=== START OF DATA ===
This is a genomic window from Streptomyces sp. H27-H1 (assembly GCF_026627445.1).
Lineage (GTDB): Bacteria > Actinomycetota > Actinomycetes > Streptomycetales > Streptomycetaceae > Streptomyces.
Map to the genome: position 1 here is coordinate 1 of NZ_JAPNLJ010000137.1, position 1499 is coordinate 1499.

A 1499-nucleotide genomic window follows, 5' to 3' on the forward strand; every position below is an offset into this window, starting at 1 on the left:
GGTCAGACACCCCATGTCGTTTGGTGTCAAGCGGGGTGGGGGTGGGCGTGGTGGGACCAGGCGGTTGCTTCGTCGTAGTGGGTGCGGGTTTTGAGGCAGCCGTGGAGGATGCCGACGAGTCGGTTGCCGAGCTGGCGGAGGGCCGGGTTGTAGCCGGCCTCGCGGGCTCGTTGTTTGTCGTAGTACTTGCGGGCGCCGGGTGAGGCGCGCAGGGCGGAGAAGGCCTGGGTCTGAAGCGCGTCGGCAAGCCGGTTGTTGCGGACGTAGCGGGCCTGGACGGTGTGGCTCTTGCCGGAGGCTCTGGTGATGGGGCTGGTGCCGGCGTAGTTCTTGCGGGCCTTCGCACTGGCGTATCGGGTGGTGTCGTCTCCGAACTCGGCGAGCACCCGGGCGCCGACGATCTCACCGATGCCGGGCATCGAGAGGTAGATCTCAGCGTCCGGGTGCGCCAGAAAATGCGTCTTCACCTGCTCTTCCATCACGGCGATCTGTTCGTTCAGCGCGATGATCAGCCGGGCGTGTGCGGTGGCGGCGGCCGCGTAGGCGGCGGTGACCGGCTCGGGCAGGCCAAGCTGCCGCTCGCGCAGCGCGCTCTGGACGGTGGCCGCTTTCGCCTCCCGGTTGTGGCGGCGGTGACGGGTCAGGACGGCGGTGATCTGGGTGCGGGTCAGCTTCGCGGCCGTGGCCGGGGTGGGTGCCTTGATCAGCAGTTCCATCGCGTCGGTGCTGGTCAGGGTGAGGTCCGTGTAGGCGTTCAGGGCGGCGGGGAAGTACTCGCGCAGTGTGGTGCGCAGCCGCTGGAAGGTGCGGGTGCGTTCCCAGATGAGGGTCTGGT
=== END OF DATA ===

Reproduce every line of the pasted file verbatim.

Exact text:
This is a genomic window from Streptomyces sp. H27-H1 (assembly GCF_026627445.1).
Lineage (GTDB): Bacteria > Actinomycetota > Actinomycetes > Streptomycetales > Streptomycetaceae > Streptomyces.
Map to the genome: position 1 here is coordinate 1 of NZ_JAPNLJ010000137.1, position 1499 is coordinate 1499.

A 1499-nucleotide genomic window follows, 5' to 3' on the forward strand; every position below is an offset into this window, starting at 1 on the left:
GGTCAGACACCCCATGTCGTTTGGTGTCAAGCGGGGTGGGGGTGGGCGTGGTGGGACCAGGCGGTTGCTTCGTCGTAGTGGGTGCGGGTTTTGAGGCAGCCGTGGAGGATGCCGACGAGTCGGTTGCCGAGCTGGCGGAGGGCCGGGTTGTAGCCGGCCTCGCGGGCTCGTTGTTTGTCGTAGTACTTGCGGGCGCCGGGTGAGGCGCGCAGGGCGGAGAAGGCCTGGGTCTGAAGCGCGTCGGCAAGCCGGTTGTTGCGGACGTAGCGGGCCTGGACGGTGTGGCTCTTGCCGGAGGCTCTGGTGATGGGGCTGGTGCCGGCGTAGTTCTTGCGGGCCTTCGCACTGGCGTATCGGGTGGTGTCGTCTCCGAACTCGGCGAGCACCCGGGCGCCGACGATCTCACCGATGCCGGGCATCGAGAGGTAGATCTCAGCGTCCGGGTGCGCCAGAAAATGCGTCTTCACCTGCTCTTCCATCACGGCGATCTGTTCGTTCAGCGCGATGATCAGCCGGGCGTGTGCGGTGGCGGCGGCCGCGTAGGCGGCGGTGACCGGCTCGGGCAGGCCAAGCTGCCGCTCGCGCAGCGCGCTCTGGACGGTGGCCGCTTTCGCCTCCCGGTTGTGGCGGCGGTGACGGGTCAGGACGGCGGTGATCTGGGTGCGGGTCAGCTTCGCGGCCGTGGCCGGGGTGGGTGCCTTGATCAGCAGTTCCATCGCGTCGGTGCTGGTCAGGGTGAGGTCCGTGTAGGCGTTCAGGGCGGCGGGGAAGTACTCGCGCAGTGTGGTGCGCAGCCGCTGGAAGGTGCGGGTGCGTTCCCAGATGAGGGTCTGGT